Introducing the OData Library

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This blog talks about a new feature delivered in the WCF Data Services October CTP that can be downloaded here.

WCF Data Services’ latest CTP includes a new stand-alone library for working directly with OData. The library makes public some underpinnings of WCF Data Services (the server and client library), and we made this library stand-alone to allow its use independent from WCF Data Services. The library provides a low-level implementation of some components needed to build an OData producer/consumer. Specifically, we focused on the core tasks of reading/writing OData from streams in the library’s first version, and in the future we hope to add more fundamental OData functionality (possibly OData Uri reading and writing). However, we haven’t made any final plans on what we will add, and we welcome your feedback.

I want to take a minute to explain this library’s relation to the existing WCF Data Services products; this library doesn’t replace WCF Data Services. If you want a great end-to-end solution for creating and exposing your data via an OData endpoint, then the WCF Data Services server library is (and will continue to be) the way to go. If you want a great OData Feed-consuming client with auxiliary support, like code generation and LINQ translation, then WCF Data Services’ client library is still your best bet. However, we also recognize that people are exploring creative possibilities with OData, and to help them build their own solutions from scratch we made the components we use as part of the WCF Data Services stack available as a stand-alone library.

We have published the OData library’s latest source code for the on codeplex ( as shared source for developers on .NET and other platforms

The CodePlex source code includes the samples that I have attached to this blog post, and I’ll walk through a couple of those samples to illustrate reading and writing OData.

Writing a Single Entity

To hide the library’s details of stream-reading/writing the OData Library uses an abstraction called a Message, which consists of stream and header interfaces (IODataRequestMessage, IODataResponseMessage). The example below walks through the basics of single-entry writing using an implementation of the messages that work over HTTPClient (this implementation is available in the samples project).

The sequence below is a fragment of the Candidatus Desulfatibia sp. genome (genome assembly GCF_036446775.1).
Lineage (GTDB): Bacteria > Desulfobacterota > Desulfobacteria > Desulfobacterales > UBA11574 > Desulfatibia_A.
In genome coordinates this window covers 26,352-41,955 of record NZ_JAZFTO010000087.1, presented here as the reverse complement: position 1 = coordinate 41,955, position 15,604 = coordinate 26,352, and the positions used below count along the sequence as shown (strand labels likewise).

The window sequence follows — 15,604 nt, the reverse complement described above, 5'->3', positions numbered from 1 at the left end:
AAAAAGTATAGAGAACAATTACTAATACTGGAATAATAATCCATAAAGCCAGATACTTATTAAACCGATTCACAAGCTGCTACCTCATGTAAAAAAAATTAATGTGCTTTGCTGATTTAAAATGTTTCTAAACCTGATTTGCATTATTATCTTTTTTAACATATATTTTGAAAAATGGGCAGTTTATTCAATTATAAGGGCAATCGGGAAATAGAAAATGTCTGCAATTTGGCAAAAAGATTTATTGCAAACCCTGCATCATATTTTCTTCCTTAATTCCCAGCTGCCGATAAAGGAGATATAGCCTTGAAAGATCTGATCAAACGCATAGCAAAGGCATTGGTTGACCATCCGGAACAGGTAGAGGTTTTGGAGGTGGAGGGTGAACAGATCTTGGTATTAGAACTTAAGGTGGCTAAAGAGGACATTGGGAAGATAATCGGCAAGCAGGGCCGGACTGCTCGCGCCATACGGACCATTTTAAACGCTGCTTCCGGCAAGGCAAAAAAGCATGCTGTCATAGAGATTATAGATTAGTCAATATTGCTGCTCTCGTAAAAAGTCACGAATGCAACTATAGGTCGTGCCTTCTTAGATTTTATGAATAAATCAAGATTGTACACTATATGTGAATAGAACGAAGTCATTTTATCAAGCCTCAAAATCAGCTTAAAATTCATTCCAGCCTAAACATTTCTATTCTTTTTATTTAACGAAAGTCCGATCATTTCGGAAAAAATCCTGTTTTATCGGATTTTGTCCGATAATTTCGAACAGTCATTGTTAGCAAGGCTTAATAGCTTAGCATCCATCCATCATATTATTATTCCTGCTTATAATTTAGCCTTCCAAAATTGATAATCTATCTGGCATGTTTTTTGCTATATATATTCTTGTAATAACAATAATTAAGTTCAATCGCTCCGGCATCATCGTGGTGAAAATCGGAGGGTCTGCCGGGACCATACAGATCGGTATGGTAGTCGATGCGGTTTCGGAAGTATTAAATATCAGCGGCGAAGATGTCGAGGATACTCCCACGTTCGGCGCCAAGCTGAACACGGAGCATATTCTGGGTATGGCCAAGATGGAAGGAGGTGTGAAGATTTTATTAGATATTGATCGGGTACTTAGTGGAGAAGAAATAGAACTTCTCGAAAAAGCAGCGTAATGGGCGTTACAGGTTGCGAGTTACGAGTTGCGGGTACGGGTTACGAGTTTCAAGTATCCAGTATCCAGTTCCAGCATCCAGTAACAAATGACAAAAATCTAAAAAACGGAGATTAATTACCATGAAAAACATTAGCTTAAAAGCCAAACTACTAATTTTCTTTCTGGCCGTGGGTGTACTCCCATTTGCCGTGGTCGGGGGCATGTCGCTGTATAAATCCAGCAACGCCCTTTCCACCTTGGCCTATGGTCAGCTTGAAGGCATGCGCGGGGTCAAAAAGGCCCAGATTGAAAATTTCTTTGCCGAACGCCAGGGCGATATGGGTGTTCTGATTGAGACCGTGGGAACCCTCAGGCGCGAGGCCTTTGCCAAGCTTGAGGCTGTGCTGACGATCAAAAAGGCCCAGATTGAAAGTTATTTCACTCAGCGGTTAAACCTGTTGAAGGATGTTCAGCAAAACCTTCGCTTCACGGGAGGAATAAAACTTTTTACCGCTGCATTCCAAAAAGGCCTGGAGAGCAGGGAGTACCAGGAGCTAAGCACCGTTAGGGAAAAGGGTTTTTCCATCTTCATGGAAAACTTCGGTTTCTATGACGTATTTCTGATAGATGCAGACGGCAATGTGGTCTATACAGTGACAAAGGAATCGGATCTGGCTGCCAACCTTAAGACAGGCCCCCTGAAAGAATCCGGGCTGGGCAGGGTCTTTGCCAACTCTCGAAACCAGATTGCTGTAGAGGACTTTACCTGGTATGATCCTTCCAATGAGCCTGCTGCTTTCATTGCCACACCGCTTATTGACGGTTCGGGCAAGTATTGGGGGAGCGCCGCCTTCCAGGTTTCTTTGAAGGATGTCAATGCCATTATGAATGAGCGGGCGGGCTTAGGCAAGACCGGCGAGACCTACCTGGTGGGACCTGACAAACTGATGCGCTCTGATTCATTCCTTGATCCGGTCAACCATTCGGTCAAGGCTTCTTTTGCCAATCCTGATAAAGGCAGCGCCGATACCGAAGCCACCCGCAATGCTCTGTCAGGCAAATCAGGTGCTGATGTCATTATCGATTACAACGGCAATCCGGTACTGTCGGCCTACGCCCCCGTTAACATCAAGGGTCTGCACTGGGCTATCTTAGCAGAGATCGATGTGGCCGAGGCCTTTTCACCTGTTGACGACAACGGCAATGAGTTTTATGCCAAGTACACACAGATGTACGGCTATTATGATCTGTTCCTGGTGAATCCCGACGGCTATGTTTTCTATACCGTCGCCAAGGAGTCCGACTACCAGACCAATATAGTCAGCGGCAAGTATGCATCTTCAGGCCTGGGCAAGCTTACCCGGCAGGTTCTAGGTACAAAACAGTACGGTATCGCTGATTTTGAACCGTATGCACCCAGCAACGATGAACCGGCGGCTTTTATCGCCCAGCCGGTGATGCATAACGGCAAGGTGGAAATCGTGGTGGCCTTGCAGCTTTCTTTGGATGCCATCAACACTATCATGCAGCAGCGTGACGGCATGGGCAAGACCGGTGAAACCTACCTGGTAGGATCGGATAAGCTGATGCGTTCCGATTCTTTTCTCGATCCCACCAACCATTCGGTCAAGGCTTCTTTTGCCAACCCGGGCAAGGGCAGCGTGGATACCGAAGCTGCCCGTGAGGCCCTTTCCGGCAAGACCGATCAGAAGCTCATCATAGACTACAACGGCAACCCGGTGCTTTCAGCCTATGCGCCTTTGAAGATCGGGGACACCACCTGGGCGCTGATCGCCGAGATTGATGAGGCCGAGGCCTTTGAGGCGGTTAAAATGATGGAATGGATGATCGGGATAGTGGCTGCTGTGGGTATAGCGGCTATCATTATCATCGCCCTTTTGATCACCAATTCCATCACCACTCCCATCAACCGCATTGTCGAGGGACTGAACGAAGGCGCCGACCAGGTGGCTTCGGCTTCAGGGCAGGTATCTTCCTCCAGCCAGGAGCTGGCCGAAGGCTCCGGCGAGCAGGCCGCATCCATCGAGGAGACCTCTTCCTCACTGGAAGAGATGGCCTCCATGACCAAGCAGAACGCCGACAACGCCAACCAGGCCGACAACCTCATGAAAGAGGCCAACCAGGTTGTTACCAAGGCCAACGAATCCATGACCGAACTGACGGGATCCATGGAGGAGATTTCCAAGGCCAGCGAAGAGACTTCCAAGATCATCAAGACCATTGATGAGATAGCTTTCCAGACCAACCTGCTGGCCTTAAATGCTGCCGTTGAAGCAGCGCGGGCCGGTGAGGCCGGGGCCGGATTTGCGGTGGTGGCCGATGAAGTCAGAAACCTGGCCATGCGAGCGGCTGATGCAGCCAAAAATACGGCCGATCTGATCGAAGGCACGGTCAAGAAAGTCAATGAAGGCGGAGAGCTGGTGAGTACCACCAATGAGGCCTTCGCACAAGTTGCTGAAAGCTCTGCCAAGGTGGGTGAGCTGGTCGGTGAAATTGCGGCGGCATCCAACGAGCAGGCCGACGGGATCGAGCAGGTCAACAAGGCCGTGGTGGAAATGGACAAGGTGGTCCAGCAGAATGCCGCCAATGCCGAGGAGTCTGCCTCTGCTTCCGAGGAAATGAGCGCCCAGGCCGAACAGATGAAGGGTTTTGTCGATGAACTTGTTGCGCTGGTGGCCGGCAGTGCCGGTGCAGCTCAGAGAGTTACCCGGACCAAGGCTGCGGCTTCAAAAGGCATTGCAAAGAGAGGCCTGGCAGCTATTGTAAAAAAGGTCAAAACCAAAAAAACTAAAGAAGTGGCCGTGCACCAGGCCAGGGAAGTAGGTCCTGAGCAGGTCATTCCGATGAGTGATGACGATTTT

The library uses a class called the ODataMessageWriter to write the actual body of a single ODataMessage (request or response). The ODataMessageWriter has a bunch of methods on it that can be used for writing small non-streaming payloads, such as single properties or individual complex-type values. For larger payloads (such as entities and collections of entities) the ODataMessageWriter has methods that create streaming writers for each payload type. The example shows how to use the ODataMessageWriter methods to create an ODataEntryWriter that can be used to write a single OData entry.

Finally, the sample goes on to use the ODataEntryWriter to write a single Customer entry along with four primitive properties and two deferred links. The samples project includes a few samples that show how to write an expanded navigation link as well.

Writing Full Sample

 1: HTTPClientRequestMessage message = new HTTPClientRequestMessage(uri);

 2: message.SetHeader("Accept", formatKind == ODataFormat.Json ? 
          "application/json" : "application/atom+xml");

 3: message.Method = HttpMethod.Post;

 4: message.SetHeader("MaxDataServiceVersion", maxVersion.ToHeaderValue());


 6: // create the writer, indent for readability of the examples.

 7: ODataMessageWriterSettings writerSettings = 
          new ODataMessageWriterSettings() {

 8:     Indent = true,             //pretty printing

 9:     CheckCharacters = false,   //sets this flag on the XmlWriter for ATOM

 10:     BaseUri = new Uri(baseUri),//set the base uri to use in relative links

 11:     Version = version //set the Odata version to use when writing the entry

 12: };

 13: writerSettings.SetContentType(formatKind);